What is Language?
|Language is one of the ways we
communicate with other human beings
| What is communication?
It is any means of passing information
Great, let's talk...
Q. Do we all agree that language is one form of communication?
A. I guess so, as I cannot think of any language that
does not involve some form of communication
OK, lets turn this around...
Q. Does anyone agree that communication is a form
of any known language?
A. No, because communication includes other things,
like gestures and eye-contact
Now lets look at any arbitrarily chosen person - perhaps
I know a very great deal about English. This not only
includes various versions of the spoken tongue throughout
UK, and other parts of the world. I also understand
many hidden meanings in any group of English words,
and as applied by the inferences given in the way a
person says them, and their demeanour. I also know idioms
and slang + how to write them. Without using words I
can communicate thoughts and feelings to others, simply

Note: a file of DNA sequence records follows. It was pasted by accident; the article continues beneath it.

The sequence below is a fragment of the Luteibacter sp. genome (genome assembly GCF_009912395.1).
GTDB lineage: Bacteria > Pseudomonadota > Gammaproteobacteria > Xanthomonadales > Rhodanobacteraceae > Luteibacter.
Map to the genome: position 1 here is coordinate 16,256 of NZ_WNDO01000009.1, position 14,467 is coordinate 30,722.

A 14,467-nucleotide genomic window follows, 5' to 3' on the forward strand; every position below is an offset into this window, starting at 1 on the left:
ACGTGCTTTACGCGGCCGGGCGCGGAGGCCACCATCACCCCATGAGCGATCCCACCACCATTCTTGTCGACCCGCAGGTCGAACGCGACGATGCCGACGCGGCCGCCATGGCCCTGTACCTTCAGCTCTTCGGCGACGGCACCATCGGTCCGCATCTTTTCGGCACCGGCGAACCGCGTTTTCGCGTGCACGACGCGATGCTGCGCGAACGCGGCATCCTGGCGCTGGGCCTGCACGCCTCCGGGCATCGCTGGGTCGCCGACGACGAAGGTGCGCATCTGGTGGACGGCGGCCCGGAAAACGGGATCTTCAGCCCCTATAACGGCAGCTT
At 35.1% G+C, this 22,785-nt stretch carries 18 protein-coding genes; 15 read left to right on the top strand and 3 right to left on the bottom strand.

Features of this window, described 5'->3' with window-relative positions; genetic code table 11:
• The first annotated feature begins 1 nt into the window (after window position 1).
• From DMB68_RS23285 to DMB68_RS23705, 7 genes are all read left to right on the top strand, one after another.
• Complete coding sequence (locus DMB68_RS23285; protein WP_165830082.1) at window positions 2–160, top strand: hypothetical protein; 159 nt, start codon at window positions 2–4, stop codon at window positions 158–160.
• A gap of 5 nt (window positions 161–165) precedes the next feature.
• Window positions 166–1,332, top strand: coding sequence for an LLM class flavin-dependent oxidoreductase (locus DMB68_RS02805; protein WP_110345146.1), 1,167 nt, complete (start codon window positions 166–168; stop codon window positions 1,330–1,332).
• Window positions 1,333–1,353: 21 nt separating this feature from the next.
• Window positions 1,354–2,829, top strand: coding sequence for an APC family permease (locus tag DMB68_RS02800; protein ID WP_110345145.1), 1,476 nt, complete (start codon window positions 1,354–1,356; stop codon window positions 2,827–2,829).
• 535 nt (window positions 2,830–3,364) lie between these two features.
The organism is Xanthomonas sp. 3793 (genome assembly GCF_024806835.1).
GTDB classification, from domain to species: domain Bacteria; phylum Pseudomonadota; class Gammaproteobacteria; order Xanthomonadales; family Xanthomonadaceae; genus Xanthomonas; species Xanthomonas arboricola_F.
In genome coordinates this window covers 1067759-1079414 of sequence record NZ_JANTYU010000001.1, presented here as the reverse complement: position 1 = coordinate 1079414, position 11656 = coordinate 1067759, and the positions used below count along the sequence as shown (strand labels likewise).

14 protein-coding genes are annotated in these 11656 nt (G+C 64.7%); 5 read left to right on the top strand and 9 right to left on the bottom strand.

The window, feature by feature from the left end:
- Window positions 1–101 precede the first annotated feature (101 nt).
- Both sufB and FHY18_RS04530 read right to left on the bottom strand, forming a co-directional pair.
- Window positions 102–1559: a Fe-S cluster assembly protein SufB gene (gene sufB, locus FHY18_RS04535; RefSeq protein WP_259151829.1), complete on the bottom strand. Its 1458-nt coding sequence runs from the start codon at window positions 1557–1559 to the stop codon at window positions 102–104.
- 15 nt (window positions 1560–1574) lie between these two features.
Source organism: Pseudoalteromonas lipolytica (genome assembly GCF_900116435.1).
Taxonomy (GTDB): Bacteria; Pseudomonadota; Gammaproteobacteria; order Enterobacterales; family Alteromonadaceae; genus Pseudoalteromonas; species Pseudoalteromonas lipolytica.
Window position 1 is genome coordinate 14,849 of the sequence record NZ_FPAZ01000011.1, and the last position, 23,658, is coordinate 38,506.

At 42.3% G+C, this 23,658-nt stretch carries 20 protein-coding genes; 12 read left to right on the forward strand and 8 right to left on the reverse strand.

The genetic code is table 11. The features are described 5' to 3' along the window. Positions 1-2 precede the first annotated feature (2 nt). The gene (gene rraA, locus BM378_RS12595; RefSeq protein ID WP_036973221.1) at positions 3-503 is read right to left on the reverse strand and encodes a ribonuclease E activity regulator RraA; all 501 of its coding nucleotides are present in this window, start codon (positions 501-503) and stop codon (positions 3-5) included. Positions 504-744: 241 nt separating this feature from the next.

by using facial expressions and body language
Statisticians will relate how maybe at best, only
17% of all inter-human communication is via spoken
(or Written) languages. The rest comes from our senses
For instance, I am a severely linguistically challenged
Brit. After living in Mainland Canton for 6-years, I
maybe have the language abilities of a 3-year-old. However,
I know all the important words to function as an interesting
and entertaining adult. Well, I use words in an adult
sense, and I choose which words and phrases are most
important for me to learn = the first one was '1 beer
please'. However, I managed this on my first night in
China without any knowledge of Mandarin, Cantonese,
or whatever they were speaking. It was irrelevant! I
simply pointed at a bottle of beer on another table,
and the waitress went and got one for me. Simple!
I also obtained several packets of local cigarettes
(My legal prerogative), dishes of foods (?), and made
long-lasting friends. 3 are still in my mobile and email
address book, and I wear one's gifted Jade pendant every
day. How come?
Only a maximum of 17% of Human Language is
Verbal or Written
And this is why I have laboured the point